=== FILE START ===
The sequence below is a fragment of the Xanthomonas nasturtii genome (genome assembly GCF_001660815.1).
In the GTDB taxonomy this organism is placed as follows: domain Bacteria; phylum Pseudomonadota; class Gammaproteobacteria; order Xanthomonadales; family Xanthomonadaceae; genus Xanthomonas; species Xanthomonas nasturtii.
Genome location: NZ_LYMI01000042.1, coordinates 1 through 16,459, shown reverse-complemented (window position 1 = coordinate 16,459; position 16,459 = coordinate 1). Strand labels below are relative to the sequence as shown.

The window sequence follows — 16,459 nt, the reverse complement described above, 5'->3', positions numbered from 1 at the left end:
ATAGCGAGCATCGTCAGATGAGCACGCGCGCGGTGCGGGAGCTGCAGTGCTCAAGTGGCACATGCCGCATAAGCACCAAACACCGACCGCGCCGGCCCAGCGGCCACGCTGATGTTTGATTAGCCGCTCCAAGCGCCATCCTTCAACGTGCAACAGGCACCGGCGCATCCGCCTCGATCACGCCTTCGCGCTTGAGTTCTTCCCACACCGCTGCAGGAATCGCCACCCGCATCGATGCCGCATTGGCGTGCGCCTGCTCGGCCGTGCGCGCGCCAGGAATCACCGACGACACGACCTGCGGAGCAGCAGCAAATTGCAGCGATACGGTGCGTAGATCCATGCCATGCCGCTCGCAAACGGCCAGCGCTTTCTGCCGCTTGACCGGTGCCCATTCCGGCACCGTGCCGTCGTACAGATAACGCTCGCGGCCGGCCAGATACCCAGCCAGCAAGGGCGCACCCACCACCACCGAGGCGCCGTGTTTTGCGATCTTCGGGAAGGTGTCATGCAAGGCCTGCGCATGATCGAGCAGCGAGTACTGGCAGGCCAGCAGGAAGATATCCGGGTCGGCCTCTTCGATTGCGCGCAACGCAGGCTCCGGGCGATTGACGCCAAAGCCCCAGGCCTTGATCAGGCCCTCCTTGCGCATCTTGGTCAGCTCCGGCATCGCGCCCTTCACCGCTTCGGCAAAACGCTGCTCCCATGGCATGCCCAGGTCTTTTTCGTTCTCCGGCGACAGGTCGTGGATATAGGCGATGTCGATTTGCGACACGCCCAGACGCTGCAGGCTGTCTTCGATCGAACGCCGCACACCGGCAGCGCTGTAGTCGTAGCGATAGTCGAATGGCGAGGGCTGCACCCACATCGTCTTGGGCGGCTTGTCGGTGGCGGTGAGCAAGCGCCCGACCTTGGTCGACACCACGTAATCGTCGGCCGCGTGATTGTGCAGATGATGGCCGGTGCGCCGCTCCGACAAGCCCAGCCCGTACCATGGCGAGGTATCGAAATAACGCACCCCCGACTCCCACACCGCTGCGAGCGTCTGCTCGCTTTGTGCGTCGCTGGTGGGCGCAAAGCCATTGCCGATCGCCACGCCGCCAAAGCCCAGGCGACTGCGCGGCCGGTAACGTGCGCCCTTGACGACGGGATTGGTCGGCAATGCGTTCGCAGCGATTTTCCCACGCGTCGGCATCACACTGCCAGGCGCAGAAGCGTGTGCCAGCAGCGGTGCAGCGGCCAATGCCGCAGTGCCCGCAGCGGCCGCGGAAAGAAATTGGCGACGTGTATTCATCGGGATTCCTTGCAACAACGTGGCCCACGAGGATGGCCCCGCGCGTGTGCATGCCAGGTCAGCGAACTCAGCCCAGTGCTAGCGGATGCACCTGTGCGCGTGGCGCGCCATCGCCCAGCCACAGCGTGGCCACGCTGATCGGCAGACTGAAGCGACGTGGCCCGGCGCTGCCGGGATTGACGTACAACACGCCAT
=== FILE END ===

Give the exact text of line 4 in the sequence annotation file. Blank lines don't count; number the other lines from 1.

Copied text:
The window sequence follows — 16,459 nt, the reverse complement described above, 5'->3', positions numbered from 1 at the left end: